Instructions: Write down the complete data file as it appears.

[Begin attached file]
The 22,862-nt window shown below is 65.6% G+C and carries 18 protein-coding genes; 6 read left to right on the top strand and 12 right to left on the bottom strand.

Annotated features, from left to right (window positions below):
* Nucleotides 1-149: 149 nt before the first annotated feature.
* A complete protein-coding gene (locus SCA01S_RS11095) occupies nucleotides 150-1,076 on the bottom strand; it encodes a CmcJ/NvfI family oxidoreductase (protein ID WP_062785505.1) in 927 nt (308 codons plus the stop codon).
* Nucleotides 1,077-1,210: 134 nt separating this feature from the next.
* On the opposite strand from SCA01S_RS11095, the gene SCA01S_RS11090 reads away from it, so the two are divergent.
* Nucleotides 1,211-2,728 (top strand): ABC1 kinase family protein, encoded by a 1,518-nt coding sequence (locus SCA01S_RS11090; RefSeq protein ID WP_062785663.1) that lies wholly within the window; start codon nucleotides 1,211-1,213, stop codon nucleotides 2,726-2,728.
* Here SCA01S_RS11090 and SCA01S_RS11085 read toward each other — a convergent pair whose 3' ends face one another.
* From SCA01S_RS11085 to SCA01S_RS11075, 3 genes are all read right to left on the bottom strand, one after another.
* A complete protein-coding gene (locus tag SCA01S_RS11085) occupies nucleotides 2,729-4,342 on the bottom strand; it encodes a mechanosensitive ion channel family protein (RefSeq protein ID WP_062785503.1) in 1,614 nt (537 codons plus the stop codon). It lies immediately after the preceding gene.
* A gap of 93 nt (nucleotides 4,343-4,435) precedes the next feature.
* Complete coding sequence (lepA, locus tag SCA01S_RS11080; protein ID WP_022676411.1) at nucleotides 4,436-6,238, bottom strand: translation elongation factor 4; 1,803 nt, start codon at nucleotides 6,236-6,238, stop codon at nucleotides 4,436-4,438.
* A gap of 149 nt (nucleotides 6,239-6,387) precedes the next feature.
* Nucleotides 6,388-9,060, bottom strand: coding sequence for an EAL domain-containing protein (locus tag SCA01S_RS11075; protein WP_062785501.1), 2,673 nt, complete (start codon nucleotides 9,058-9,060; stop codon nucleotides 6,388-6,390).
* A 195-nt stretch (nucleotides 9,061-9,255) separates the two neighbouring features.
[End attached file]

The 22,862-nt window shown below is 65.6% G+C and carries 18 protein-coding genes; 6 read left to right on the top strand and 12 right to left on the bottom strand.

Annotated features, from left to right (window positions below):
* Nucleotides 1-149: 149 nt before the first annotated feature.
* A complete protein-coding gene (locus SCA01S_RS11095) occupies nucleotides 150-1,076 on the bottom strand; it encodes a CmcJ/NvfI family oxidoreductase (protein ID WP_062785505.1) in 927 nt (308 codons plus the stop codon).
* Nucleotides 1,077-1,210: 134 nt separating this feature from the next.
* On the opposite strand from SCA01S_RS11095, the gene SCA01S_RS11090 reads away from it, so the two are divergent.
* Nucleotides 1,211-2,728 (top strand): ABC1 kinase family protein, encoded by a 1,518-nt coding sequence (locus SCA01S_RS11090; RefSeq protein ID WP_062785663.1) that lies wholly within the window; start codon nucleotides 1,211-1,213, stop codon nucleotides 2,726-2,728.
* Here SCA01S_RS11090 and SCA01S_RS11085 read toward each other — a convergent pair whose 3' ends face one another.
* From SCA01S_RS11085 to SCA01S_RS11075, 3 genes are all read right to left on the bottom strand, one after another.
* A complete protein-coding gene (locus tag SCA01S_RS11085) occupies nucleotides 2,729-4,342 on the bottom strand; it encodes a mechanosensitive ion channel family protein (RefSeq protein ID WP_062785503.1) in 1,614 nt (537 codons plus the stop codon). It lies immediately after the preceding gene.
* A gap of 93 nt (nucleotides 4,343-4,435) precedes the next feature.
* Complete coding sequence (lepA, locus tag SCA01S_RS11080; protein ID WP_022676411.1) at nucleotides 4,436-6,238, bottom strand: translation elongation factor 4; 1,803 nt, start codon at nucleotides 6,236-6,238, stop codon at nucleotides 4,436-4,438.
* A gap of 149 nt (nucleotides 6,239-6,387) precedes the next feature.
* Nucleotides 6,388-9,060, bottom strand: coding sequence for an EAL domain-containing protein (locus tag SCA01S_RS11075; protein WP_062785501.1), 2,673 nt, complete (start codon nucleotides 9,058-9,060; stop codon nucleotides 6,388-6,390).
* A 195-nt stretch (nucleotides 9,061-9,255) separates the two neighbouring features.